Do Carpenter Bees Have Teeth? – Mandibles vs Teeth

During spring, carpenter bees can be seen drilling into various unpainted wooden surfaces such as fences, fascia boards, eaves, and decks. If proper precautions are not taken, your wood could become a prime location for carpenter bees to make a home. This may bring up the question, do carpenter bees possess teeth?

With my 20+ years of pest control technician experience, I’ve dealt with carpenter bees infestations for years. In this article, we’ll be talking if carpenter bees have teeth and their overall anatomy!

do carpenter bees have teeth

Carpenter bees are big, black solitary bees that look similar to bumblebees but have bare, shiny backs, whereas a bumblebee’s back is hairy. Unlike honey bees that reproduce in hives, carpenter bees drill into the wood in order to lay their eggs. Their holes are perfectly round and about 1/4 inch in diameter.

One look at them and you’d think they have teeth. But do carpenter bees have teeth?

Do Carpenter Bees Have Teeth?

Carpenter bees do not have teeth. Rather they have mandibles that they utilize like teeth to bite through the wood. Their mandibles (jaws) appear like little forceps located at the front of their face.

Some insects sting, others bite, but they rarely do both. Bees are famed for their stingers, but research shows that they can also bite. Amazingly, they have mouth parts that are adapted both to suck and chew. 

Since these bees mate in the spring, they always need a spot to make their home. The female bee drills into the wood while the male wards off any adversaries or intruders. Female Carpenter bees make openings in wood to store their eggs. 

Carpenter bees can bore or bite through wood at a pace of around one inch every five to six days. While that doesn’t seem like a lot, these wood-damaging bees can make burrows a few feet in length.

These bees are not perilous. Male carpenter honey bees don’t have a stinger, so regardless of how they appear forceful, it’s just a ploy to get you far away as possible from the home where its mate is breeding the eggs. While they may look scary, male carpenter bees are the ones most likely to dive-bomb your head with a whitish spot on their face.

Female Carpenter bees do have a stinger but are also not an aggressive species. They will only more than likely sting in the event that you trouble them first, for example, by attempting to smack them.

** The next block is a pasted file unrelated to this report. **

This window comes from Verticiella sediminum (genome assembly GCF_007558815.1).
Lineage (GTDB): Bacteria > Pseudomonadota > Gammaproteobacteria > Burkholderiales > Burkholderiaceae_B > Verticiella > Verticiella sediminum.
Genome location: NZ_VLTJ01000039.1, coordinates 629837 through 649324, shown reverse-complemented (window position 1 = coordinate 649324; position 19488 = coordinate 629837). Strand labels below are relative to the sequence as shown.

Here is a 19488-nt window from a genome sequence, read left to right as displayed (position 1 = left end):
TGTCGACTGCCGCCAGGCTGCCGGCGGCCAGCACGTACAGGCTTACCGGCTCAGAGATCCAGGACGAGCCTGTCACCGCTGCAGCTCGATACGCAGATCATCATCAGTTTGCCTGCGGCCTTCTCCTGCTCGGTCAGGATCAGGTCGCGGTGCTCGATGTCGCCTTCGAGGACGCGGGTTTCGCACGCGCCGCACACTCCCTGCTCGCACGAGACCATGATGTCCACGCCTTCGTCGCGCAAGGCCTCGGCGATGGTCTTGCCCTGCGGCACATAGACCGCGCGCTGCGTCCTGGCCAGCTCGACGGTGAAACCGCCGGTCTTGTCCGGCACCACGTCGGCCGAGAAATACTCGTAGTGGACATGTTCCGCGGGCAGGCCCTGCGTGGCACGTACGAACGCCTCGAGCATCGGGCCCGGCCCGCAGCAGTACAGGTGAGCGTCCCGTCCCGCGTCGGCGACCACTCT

Carpenter Bees Mandibles Vs. Teeth

As mentioned above, carpenter bees don’t have teeth, they have mandibles. Mandibles are little forceps in front of their jaw that allow them to drill through wood as well as collect nectar.

carpenter bee mandibles

Mandibles are extremely important to carpenter bees survival because it allows them to build their nests which provides them with protection, as well as a place to mate and have their young! Along with this, it allows them to nectar and sugars from flowers which is the main source of food for their diet!

Mandibles are different than teeth though, and carpenter bees do not have teeth!

Take Action to Halt Their Drilling Process

Carpenter bees drill and bore into wood in perfectly symmetrical and tubular holes. These insects have an attraction to wood and tend to show a preference for clean, untreated, and unpainted wood. Bees have extensions or toothed edges on their mandibles. Carpenter bees do not have teeth so they use their mandibles to drill holes in wood and will take advantage if you don’t actively work to protect your wood.

In order to securely protect your wooden structure from them, you can easily get some home remedies to keep carpenter bees away or make your own carpenter bee trap. The female carpenter bee is the one who does the work and they are also easy to keep away once you employ the right DIY solutions to get rid of carpenter bees. Carpenter bees strongly dislike robust citric scents such as citrus oil so you might want to try that out. The best option would be to seek professional help before the situation escalates.

Final Thoughts On Carpenter Bees and Their “Teeth”

Many people often wonder, do carpenter bees have teeth? But to finally put the record straight, carpenter bees do not have teeth, they have mandibles! These mandibles allow them to eat as well as drill holes into wood to create their nests!


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